NEW YORK - Irwin Lipkin, one of Bernard Madoff's longest-serving employees, was sentenced to six months in prison on Wednesday for falsifying records that helped the imprisoned fraudster carry out his multibillion-dollar Ponzi scheme.
The sentencing before US District Judge Laura Taylor Swain in Manhattan marked the end of the criminal prosecutions stemming from the fraud, more than six years after Madoff's arrest sent shockwaves through Wall Street.
Lipkin, 77, was the Madoff firm's controller from 1964 to 1998. He was the last of 15 defendants who either pleaded guilty or were convicted at trial to be sentenced.
Madoff, also 77, is serving a 150-year prison term after pleading guilty in 2009 to masterminding the scheme, estimated to have cost investors $17 billion in principal.
Lipkin pleaded guilty in 2012 but, like other defendants, said he was unaware Madoff was running a Ponzi scheme.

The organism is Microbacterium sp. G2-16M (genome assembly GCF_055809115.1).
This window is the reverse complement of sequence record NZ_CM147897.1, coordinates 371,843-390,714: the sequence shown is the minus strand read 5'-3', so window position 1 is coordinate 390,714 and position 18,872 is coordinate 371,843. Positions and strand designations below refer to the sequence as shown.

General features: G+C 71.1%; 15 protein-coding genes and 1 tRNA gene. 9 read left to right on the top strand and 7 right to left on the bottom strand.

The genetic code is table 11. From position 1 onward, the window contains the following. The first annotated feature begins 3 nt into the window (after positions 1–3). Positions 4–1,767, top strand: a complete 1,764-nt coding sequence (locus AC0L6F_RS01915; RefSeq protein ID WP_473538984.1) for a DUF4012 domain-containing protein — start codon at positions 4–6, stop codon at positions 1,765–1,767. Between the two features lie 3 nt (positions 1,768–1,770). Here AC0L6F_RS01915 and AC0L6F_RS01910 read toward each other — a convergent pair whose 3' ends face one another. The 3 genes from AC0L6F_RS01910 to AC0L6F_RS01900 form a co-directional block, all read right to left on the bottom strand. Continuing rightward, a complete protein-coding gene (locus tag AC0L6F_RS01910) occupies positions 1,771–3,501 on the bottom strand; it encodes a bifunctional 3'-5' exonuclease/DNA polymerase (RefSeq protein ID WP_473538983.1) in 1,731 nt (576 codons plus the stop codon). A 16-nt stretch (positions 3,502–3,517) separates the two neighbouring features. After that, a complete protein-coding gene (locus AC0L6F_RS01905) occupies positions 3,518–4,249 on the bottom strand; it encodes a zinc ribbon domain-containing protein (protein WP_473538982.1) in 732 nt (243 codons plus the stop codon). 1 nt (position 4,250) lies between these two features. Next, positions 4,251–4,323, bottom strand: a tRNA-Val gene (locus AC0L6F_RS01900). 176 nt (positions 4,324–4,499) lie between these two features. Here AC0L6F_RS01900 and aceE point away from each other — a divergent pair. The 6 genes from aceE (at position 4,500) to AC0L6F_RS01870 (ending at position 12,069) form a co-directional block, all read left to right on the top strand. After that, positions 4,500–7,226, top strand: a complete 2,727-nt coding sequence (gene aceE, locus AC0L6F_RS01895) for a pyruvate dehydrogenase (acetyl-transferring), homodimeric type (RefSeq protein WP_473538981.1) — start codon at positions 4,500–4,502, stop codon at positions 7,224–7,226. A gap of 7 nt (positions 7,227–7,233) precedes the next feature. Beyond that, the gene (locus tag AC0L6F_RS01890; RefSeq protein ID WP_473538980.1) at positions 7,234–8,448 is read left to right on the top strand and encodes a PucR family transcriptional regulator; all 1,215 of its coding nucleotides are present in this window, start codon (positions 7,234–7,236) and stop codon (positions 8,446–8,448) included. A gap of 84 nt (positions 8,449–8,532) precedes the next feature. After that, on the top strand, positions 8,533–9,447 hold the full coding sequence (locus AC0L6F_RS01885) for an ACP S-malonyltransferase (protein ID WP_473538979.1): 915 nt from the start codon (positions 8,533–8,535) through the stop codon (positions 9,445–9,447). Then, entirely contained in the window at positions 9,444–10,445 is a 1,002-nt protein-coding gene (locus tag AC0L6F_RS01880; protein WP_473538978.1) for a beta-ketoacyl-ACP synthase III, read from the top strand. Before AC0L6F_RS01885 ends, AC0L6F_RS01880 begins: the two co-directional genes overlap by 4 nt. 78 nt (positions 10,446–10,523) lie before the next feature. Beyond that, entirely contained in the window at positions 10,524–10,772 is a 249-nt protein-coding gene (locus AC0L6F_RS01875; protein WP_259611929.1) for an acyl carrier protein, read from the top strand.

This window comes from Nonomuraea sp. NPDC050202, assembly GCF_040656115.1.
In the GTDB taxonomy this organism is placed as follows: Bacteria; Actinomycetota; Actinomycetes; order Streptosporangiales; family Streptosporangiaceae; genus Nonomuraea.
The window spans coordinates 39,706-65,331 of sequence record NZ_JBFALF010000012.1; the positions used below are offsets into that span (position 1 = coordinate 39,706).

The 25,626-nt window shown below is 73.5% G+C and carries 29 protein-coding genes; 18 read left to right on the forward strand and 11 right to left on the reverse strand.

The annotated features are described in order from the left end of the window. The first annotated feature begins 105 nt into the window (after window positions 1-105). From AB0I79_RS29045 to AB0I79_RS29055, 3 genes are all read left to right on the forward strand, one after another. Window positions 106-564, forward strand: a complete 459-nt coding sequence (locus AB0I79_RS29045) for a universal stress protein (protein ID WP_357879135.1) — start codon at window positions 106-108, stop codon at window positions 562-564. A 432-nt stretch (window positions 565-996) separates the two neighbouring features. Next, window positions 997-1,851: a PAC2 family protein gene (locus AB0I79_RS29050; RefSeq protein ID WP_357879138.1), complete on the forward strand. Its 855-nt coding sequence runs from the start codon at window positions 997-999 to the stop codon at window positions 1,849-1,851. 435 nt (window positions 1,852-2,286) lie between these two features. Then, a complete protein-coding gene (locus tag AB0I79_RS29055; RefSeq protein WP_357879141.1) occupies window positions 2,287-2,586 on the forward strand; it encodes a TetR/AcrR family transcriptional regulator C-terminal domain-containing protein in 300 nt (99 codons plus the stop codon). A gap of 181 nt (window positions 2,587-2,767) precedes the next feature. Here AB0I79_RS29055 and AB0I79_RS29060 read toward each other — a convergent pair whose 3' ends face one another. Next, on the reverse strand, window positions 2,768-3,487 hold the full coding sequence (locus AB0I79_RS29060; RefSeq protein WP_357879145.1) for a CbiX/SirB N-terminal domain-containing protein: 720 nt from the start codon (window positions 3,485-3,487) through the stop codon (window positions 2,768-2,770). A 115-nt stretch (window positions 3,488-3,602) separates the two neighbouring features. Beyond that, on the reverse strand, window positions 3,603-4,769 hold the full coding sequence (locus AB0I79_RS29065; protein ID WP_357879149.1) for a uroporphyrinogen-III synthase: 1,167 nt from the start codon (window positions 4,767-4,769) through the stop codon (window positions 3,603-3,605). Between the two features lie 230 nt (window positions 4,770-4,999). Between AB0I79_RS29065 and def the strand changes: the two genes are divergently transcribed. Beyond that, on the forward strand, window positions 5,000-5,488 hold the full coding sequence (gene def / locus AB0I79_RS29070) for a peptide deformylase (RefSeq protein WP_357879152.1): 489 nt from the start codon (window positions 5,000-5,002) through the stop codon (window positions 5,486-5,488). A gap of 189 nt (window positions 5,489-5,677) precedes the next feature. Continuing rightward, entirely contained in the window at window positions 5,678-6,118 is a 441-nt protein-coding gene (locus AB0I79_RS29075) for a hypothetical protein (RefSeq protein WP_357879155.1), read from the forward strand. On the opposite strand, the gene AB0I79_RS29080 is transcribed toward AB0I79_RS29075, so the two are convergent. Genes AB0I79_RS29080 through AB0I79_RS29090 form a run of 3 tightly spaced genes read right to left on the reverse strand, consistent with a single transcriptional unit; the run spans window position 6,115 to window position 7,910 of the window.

"Smarter people than myself were taken in by him," Lipkin, who was confined to a wheelchair, told Swain on Wednesday.
But Assistant US Attorney David Abramowicz said Lipkin, and others, helped Madoff perpetuate his scheme through their crimes, even if they didn't know the entire truth.
"The lesson we've seen in this parade of guilty defendants is: Bernard Madoff didn't do this alone," he told Swain. "He needed help, and he found it in people like Irwin Lipkin."
Swain said she would have imposed a far longer sentence if not for Lipkin's age and poor health.